The Palace of Westminster is in trouble. The splendid Perpendicular Gothic building designed by Sir Charles Barry is showing its age, and it will have to undergo lengthy and expensive renovations in the not-too-distant future. Whatever happens, it’s going to be messy. The repair bill will be in the billions, and the Commons and the Lords will likely have to move elsewhere during the renovations. Not surprisingly, some have argued that this is the perfect time for Parliament to leave the Palace of Westminster for good and set up shop in a shiny new edifice.That would be a mistake. If Parliament left the Palace of Westminster for a new building, it would probably end up in an antiseptic edifice of steel and glass since that seems to be the architectural zeitgeist of our age. But the Palace’s Gothic grandeur is more than just a treat for the eyes. It’s a reminder that the British constitution has been shaped by centuries of history (the oldest part of the Palace, Westminster Hall, has been around for over 900 years!). There’s something wonderful about the fact that peers and MPs have been debating affairs of state on the same spot for so many centuries. That link with the past would be diminished if the Palace became a museum.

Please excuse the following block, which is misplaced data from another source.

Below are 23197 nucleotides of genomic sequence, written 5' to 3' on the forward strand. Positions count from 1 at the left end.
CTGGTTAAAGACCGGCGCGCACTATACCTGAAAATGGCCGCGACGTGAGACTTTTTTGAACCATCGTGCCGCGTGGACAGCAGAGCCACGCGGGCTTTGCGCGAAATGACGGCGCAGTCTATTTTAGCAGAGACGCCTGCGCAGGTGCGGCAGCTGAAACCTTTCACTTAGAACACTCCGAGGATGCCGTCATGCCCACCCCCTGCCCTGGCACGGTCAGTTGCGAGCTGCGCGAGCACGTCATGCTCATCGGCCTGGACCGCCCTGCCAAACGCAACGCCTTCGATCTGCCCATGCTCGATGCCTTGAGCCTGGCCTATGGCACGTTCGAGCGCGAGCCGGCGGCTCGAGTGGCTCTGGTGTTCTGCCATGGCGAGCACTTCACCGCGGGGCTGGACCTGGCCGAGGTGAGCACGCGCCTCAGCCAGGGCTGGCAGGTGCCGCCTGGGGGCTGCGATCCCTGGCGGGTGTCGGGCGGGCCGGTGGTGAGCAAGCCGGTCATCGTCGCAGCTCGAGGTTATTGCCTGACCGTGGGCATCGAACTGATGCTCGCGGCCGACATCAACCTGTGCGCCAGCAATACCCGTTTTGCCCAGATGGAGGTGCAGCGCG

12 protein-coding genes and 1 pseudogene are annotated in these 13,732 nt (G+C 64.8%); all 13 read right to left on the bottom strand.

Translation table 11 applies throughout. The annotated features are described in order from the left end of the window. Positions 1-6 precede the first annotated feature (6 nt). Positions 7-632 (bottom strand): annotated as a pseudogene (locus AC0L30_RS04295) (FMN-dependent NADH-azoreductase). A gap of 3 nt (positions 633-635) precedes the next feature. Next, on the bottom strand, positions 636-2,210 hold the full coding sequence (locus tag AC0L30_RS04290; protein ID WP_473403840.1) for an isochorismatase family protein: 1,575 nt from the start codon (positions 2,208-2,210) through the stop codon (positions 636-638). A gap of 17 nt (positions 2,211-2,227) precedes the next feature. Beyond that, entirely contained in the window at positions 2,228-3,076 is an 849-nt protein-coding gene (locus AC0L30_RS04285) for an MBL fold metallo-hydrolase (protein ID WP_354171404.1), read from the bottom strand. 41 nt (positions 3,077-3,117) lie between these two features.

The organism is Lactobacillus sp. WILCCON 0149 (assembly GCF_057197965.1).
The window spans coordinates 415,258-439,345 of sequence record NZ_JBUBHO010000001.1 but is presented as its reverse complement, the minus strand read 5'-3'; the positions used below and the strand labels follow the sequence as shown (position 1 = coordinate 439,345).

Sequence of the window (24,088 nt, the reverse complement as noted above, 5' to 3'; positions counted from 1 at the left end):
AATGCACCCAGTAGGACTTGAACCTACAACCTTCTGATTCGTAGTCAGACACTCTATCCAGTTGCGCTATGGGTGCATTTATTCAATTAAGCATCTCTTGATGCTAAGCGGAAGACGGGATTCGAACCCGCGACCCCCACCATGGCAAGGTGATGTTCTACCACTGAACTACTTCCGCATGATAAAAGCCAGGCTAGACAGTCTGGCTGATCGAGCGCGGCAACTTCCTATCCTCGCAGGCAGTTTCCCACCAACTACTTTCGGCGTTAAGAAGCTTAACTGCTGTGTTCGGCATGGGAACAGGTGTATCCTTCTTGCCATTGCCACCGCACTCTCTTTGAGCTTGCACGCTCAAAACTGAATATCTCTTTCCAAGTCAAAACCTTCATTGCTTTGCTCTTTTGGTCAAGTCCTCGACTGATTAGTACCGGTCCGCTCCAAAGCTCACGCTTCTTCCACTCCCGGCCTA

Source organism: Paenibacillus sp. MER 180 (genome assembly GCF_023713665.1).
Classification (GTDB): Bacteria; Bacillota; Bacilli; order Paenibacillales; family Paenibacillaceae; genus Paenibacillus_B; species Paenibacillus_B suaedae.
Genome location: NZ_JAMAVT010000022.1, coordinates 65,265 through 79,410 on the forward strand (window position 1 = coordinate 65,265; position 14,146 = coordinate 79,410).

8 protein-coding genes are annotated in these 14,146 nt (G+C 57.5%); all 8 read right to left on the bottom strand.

For over 160 years, the Palace of Westminster has been a fitting stage for the drama that is British politics. With any luck, it will continue to be at the heart of Britain’s political life for many centuries to come.